We also organise ‘Politics in Action’ seminars where guest speakers from relevant careers are invited to come and talk to us about their experiences, to help inspire students as to the range of options that are open to them. Our speakers reflect on their career progression, discuss some of the key details of their work and offer reflections on recent developments in their sector. Previously we have hosted speakers from a range of organisations including International Rescue Committee and Friends of the Earth.

Progression to PhD

Research is fundamental to the department and is reflected in our strong research profile. A number of our students choose to pursue a career in academia and the course is an excellent foundation for those wanting to proceed to do a PhD.


How Brookes supports postgraduate students

Our student support co-ordinators can give advice on the course, finance, accommodation or personal issues which may be affecting your study. They can also help you to access other support services in the University such as ‘Upgrade’, which offers confidential advice on study skills, and English language support through Oxford Brookes International.

Supporting your learning

From academic advisers and support co-ordinators to specialist subject librarians and other learning support staff, we want to ensure that you get the best out of your studies.

Research highlights

The programme is taught by a truly international team of leading scholars from across the globe. Our vibrant research culture is driven by a thriving and collaborative community of academic staff and doctoral students.

83% of International Relations and Politics research was recognised internationally, and rated as either excellent or world leading in the 2014 Research Excellence Framework.

A number of staff involved in teaching on the programme have in recent years been awarded a number of Economic and Social Research Council (ESRC) grants.

Dr Michael Lister co-led a project entitled 'Anti-Terrorism, Citizenship and Security in the UK', which examined the extent to which citizens of the United Kingdom feel that their security has been enhanced (or even diminished) by contemporary anti-terrorism measures. Michael is now working on an ESRC Impact Acceleration Account, Knowledge Exchange Dialogue project ‘Countering Extremism: Issues for Police and Civil Society’, which aims to bring together academics, legal experts, members of the police and civil society to discuss the challenges and issues that arise out of the counter extremism strategy.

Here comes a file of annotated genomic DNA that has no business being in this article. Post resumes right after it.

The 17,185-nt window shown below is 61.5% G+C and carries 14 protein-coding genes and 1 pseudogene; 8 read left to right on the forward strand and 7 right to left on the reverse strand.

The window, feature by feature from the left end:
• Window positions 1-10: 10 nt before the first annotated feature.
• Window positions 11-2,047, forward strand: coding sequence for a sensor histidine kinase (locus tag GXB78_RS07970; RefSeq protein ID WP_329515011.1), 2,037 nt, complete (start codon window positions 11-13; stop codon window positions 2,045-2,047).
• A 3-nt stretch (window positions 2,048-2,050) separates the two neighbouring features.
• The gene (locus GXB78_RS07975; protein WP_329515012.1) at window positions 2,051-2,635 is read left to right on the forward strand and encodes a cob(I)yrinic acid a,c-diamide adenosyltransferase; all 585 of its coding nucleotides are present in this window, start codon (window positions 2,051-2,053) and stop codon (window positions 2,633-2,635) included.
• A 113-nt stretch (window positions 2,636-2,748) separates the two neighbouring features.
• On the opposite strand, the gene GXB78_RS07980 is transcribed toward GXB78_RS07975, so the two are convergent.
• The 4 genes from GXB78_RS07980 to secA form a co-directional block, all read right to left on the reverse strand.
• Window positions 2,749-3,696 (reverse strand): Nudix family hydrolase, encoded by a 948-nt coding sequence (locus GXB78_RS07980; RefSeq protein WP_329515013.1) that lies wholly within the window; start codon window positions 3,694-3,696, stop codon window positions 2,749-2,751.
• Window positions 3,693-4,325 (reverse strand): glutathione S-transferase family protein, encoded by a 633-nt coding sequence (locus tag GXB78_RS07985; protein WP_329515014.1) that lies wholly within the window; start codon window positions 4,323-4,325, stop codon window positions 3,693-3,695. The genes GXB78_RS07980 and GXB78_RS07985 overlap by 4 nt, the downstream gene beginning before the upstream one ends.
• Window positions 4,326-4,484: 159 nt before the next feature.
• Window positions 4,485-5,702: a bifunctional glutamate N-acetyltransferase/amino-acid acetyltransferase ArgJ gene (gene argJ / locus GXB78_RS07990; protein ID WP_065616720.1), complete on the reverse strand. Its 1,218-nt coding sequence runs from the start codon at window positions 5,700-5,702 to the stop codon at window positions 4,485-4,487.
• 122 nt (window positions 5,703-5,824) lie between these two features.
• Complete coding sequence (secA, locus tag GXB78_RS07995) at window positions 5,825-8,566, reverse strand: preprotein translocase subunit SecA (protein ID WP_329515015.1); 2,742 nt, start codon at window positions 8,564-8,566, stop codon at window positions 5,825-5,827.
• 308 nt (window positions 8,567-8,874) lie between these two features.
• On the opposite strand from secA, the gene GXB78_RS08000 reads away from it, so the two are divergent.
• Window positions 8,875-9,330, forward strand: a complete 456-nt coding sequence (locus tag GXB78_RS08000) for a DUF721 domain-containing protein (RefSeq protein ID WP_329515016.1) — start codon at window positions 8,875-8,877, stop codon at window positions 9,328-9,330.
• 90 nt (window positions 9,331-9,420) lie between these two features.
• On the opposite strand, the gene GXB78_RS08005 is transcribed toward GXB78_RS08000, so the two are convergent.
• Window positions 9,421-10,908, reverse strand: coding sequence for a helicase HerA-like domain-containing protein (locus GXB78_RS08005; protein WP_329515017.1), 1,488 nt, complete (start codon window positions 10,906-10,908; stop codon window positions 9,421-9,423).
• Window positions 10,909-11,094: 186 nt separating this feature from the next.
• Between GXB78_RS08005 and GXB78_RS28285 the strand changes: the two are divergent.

Dr Victoria Browne, Dr Tina Managhan and Dr Doerthe Rosenow, together with colleagues from Anthropology and Philosophy, secured British Academy funding for a conference on 'Vulnerability and the Politics of Care: Cross-Disciplinary Dialogues'. The conference considered the variable meanings and manifestations of 'vulnerability' and 'care' and their complex relationship from a range of academic disciplines, including International Relations (particularly in relation to questions of war, militarism, and security). The British Academy has subsequently agreed to publish an edited volume, which includes selected papers from the conference.

Dr Stephen Hurt was successful in a bid to the ESRC Research Seminars Competition together with colleagues from the Universities of Birmingham, Sheffield and Warwick, Chatham House and the Institute for Public Policy Research. The focus of the series is British policy to Africa and in particular the legacies of attempts by successive Labour administrations to transform this and the impact more recently of the coalition and Conservative-led governments operating in a context of financial austerity. As part of the outputs from this series Stephen contributed an essay to an Africa All Party Parliamentary Group report on post-Brexit trade between UK and Africa.

Meanwhile, Dr Rico Isaacs has conducted research funded by the British Academy into the effectiveness of Election Observation Missions (EOMs) in ensuring freer and fairer elections in the former Soviet Union. EOMs have been central to the Organisation for Cooperation and Security in Europe’s (OSCE) strategy to promote democracy in former Soviet states.

Research areas and clusters

The research of those staff contributing to the programme is organised within the Centre for Global Politics, Economy and Society.

Within the Centre we run four dedicated research groups:

  • Critical Security Studies
  • International Political Theory
  • Cultures and Identities
  • State and Society.

As well as meeting to discuss and analyse central texts in the field each group undertakes a number of activities including:

  • Organising work-in-progress seminars
  • Offering support and feedback for external grant applications
  • Hosting visiting fellows
  • Sponsoring seminars and symposia.

Find out more by visiting our web pages and browsing our staff profiles.